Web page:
Jesus is the Son of God. True or False?

If you answer true then you get to go to heaven and if you answer false, then you go to hell. Belief in God is very important, but not for fear of eternal punishment from God. There’s more to say about that. But it is important to understanding this passage and to understanding what it means to be a follower of Jesus. So what does it mean to “believe” anyway? Continue reading

The Foolish and the Weak

Sadao Watanabe Crucifixion
Sadao Watanabe

3rd Sunday in Lent

Exodus 20:1-17

1 Corinthians 1:18-25

John 2:13-22

The church of Corinth is having some serious problems. The people are separating themselves from each other and using their social status and the religious convictions as the means to do that. Thank goodness the church doesn’t do that anymore.

The church of Corinth is refusing to sit down at meals together- even the Lord’s Supper. Following traditional social custom, the social elites and wealthy get their food first and they take as much of it as they want. Then, the not-so-elites and the poor get to take whatever is leftover. Unfortunately, many times nothing was left over, so the weak and the poor went hungry those nights.

The church of Corinth set up divisions between each other based on their religious beliefs and practices- on who is the “right” kind of Christian and who is not. Some are followers of Paul, others are followers of Apollos, and others are followers of Cephas (Peter). And some today are followers of Martin Luther, of John Wesley, of John Calvin, of Charles Parham… These folks refused to sit together at meals and would “quarrel” with each other incessantly.

The church of Corinth divided themselves and fought so much because they followed “human wisdom” or what we might call societal common sense. They believed that what is most important in life is to come out on top and to be #1. One has more value than others when one has more money, more social influence, a respectable family, etc. Not much has changed in the past 2000 years.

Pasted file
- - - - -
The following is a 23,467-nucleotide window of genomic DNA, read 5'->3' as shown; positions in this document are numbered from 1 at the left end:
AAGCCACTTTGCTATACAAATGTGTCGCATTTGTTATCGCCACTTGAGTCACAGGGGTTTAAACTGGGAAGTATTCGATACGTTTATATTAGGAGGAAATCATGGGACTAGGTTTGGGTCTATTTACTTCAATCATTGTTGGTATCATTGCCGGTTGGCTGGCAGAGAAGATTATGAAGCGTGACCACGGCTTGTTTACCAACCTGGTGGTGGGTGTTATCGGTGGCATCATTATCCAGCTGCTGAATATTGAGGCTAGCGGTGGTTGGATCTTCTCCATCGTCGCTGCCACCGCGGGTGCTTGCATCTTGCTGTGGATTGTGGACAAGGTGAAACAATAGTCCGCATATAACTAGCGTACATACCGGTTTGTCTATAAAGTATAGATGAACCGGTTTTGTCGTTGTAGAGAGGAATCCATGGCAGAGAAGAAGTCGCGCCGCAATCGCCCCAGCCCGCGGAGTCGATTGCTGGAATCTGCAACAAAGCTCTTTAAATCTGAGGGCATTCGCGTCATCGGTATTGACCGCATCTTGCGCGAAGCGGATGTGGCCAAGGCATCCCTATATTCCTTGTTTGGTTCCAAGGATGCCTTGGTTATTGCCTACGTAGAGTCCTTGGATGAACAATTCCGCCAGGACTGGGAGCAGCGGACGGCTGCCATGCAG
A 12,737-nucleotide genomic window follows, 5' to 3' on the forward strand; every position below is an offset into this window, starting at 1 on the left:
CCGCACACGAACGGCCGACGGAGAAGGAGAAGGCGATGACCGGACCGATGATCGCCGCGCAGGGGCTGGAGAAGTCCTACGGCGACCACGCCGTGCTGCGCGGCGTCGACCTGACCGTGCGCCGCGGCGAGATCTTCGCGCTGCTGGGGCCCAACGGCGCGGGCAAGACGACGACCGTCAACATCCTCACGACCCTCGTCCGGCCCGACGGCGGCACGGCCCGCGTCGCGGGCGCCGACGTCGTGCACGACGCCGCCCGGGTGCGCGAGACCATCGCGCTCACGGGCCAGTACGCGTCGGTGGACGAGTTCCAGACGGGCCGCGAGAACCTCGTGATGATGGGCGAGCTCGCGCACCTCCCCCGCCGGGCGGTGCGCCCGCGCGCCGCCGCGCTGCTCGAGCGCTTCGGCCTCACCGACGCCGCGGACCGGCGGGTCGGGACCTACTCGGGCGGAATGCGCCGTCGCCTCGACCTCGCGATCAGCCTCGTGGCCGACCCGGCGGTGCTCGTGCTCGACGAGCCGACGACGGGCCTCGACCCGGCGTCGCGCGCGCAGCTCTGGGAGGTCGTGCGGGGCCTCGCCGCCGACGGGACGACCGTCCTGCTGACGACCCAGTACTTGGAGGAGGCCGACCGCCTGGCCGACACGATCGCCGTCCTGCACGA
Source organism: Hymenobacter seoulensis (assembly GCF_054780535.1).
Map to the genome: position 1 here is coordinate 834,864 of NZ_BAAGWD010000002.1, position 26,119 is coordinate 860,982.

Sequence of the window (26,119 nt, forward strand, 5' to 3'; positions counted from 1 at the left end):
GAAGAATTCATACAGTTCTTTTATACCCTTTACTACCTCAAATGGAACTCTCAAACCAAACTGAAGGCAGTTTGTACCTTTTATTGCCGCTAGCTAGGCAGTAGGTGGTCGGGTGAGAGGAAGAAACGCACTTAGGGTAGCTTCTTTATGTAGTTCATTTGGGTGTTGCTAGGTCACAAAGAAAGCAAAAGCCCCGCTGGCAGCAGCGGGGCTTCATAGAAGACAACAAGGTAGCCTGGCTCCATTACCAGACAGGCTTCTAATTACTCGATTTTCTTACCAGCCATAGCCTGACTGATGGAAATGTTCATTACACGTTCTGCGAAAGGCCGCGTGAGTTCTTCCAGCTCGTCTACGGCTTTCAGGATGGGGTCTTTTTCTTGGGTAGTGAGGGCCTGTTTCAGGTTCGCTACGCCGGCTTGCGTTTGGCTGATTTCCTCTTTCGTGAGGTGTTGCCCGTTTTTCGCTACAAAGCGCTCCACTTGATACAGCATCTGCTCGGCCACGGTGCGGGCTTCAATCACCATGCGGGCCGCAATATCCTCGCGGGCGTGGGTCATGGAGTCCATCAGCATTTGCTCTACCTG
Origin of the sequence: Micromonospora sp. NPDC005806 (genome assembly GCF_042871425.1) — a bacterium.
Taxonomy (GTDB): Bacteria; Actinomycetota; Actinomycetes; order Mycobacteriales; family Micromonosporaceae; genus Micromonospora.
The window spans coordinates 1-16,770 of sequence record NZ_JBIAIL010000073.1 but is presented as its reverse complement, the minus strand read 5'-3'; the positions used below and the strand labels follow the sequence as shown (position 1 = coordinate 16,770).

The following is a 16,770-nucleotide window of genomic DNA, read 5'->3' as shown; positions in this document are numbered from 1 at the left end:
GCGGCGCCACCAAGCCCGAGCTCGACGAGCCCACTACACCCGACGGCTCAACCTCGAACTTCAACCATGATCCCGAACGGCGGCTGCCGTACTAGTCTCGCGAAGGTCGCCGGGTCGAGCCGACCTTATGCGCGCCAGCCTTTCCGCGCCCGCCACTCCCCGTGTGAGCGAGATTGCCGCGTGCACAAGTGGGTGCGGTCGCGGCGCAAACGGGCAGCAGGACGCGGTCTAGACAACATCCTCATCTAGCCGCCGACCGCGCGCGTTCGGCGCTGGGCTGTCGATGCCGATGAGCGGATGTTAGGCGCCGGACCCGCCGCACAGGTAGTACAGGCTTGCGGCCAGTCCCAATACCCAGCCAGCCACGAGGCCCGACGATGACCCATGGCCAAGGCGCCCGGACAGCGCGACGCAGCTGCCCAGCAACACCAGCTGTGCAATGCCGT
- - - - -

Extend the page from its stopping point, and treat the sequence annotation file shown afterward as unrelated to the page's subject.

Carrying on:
Paul, however, challenges this notion of wisdom and strength by inconveniently bringing up Jesus. Continue reading

Mars and Dying to Your Self

Mars One
Mars One

Second Sunday in Lent

Genesis 17:1-7, 15-16

Romans 4:13-25

Mark 8:31-38

Would you take a one-way trip to Mars? This is the question that the private Dutch organization, Mars One posed to the world. Mars One is seeking to put willing participants on the red planet beginning in 2024. When Mars One put out the call for volunteers, they received over 200,000 applications from all over the world. A couple of weeks ago, they announced that they have selected 100 of these applicants to be on the short list for the mission to Mars.

This is a one-way mission. No one who will go to Mars will ever come back. They will not die in the comfort of their own home or their own planet, but instead they will see the end of their days in the darkness of space or on the red planet itself. Would you do it? Would you volunteer for the mission?

Sonia Van Meter was one of the folks who volunteered and who found herself on the short list to go to Mars. In her application video she states one of the reasons why she wants to leave earth and travel where no man or woman has gone before, “My purpose on this mission is to help people back on earth to look up and realize that there is nothing we can’t accomplish if we simply make the decision to do it.” She really believes in the mission to Mars and the good that can be accomplished through it, and she is ready to give up her life to be a part of the discovery and inspiration that comes from space exploration. She also has a spouse and two step-children. She would be giving up her whole life in order to go to Mars in many ways. Would you be willing to give up your self and your life for something like that? Continue reading